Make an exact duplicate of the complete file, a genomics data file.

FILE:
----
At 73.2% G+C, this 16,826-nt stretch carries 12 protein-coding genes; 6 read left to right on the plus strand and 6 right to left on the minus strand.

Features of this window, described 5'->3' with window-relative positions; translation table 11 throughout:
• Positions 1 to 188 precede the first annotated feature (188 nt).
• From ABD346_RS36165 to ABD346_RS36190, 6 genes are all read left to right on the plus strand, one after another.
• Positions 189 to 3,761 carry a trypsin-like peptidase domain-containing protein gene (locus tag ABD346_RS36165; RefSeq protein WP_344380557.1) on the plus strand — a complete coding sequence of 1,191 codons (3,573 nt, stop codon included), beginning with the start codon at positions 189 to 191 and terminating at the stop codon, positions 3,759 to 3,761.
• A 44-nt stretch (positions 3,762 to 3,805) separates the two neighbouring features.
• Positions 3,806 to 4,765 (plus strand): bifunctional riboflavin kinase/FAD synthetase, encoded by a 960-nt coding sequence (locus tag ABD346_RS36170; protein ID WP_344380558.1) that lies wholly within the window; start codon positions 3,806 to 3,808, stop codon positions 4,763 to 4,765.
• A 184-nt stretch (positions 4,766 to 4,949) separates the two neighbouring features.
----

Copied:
At 73.2% G+C, this 16,826-nt stretch carries 12 protein-coding genes; 6 read left to right on the plus strand and 6 right to left on the minus strand.

Features of this window, described 5'->3' with window-relative positions; translation table 11 throughout:
• Positions 1 to 188 precede the first annotated feature (188 nt).
• From ABD346_RS36165 to ABD346_RS36190, 6 genes are all read left to right on the plus strand, one after another.
• Positions 189 to 3,761 carry a trypsin-like peptidase domain-containing protein gene (locus tag ABD346_RS36165; RefSeq protein WP_344380557.1) on the plus strand — a complete coding sequence of 1,191 codons (3,573 nt, stop codon included), beginning with the start codon at positions 189 to 191 and terminating at the stop codon, positions 3,759 to 3,761.
• A 44-nt stretch (positions 3,762 to 3,805) separates the two neighbouring features.
• Positions 3,806 to 4,765 (plus strand): bifunctional riboflavin kinase/FAD synthetase, encoded by a 960-nt coding sequence (locus tag ABD346_RS36170; protein ID WP_344380558.1) that lies wholly within the window; start codon positions 3,806 to 3,808, stop codon positions 4,763 to 4,765.
• A 184-nt stretch (positions 4,766 to 4,949) separates the two neighbouring features.